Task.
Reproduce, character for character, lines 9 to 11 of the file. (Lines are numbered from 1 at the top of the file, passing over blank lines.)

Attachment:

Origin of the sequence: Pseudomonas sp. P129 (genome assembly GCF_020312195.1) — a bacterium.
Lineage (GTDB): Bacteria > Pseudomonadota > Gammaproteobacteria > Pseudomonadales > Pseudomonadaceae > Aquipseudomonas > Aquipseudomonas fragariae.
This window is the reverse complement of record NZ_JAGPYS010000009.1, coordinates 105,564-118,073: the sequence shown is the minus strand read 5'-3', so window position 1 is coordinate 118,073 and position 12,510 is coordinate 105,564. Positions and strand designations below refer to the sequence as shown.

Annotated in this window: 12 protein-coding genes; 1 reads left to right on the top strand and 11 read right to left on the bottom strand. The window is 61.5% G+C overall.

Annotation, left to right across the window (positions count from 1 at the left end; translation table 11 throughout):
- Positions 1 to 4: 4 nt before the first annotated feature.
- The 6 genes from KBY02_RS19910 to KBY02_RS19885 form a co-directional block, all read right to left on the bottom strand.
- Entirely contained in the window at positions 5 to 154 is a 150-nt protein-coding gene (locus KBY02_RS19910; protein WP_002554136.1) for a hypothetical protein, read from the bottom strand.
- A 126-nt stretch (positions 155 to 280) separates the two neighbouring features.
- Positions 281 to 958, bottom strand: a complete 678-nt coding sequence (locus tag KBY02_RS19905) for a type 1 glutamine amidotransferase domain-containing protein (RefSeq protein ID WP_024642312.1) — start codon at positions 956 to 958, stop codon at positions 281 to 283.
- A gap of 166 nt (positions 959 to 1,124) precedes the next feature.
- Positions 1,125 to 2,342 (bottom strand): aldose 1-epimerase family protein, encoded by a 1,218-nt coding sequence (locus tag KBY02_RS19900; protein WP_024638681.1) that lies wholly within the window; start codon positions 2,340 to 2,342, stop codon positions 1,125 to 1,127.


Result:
- A 126-nt stretch (positions 155 to 280) separates the two neighbouring features.
- Positions 281 to 958, bottom strand: a complete 678-nt coding sequence (locus tag KBY02_RS19905) for a type 1 glutamine amidotransferase domain-containing protein (RefSeq protein ID WP_024642312.1) — start codon at positions 956 to 958, stop codon at positions 281 to 283.
- A gap of 166 nt (positions 959 to 1,124) precedes the next feature.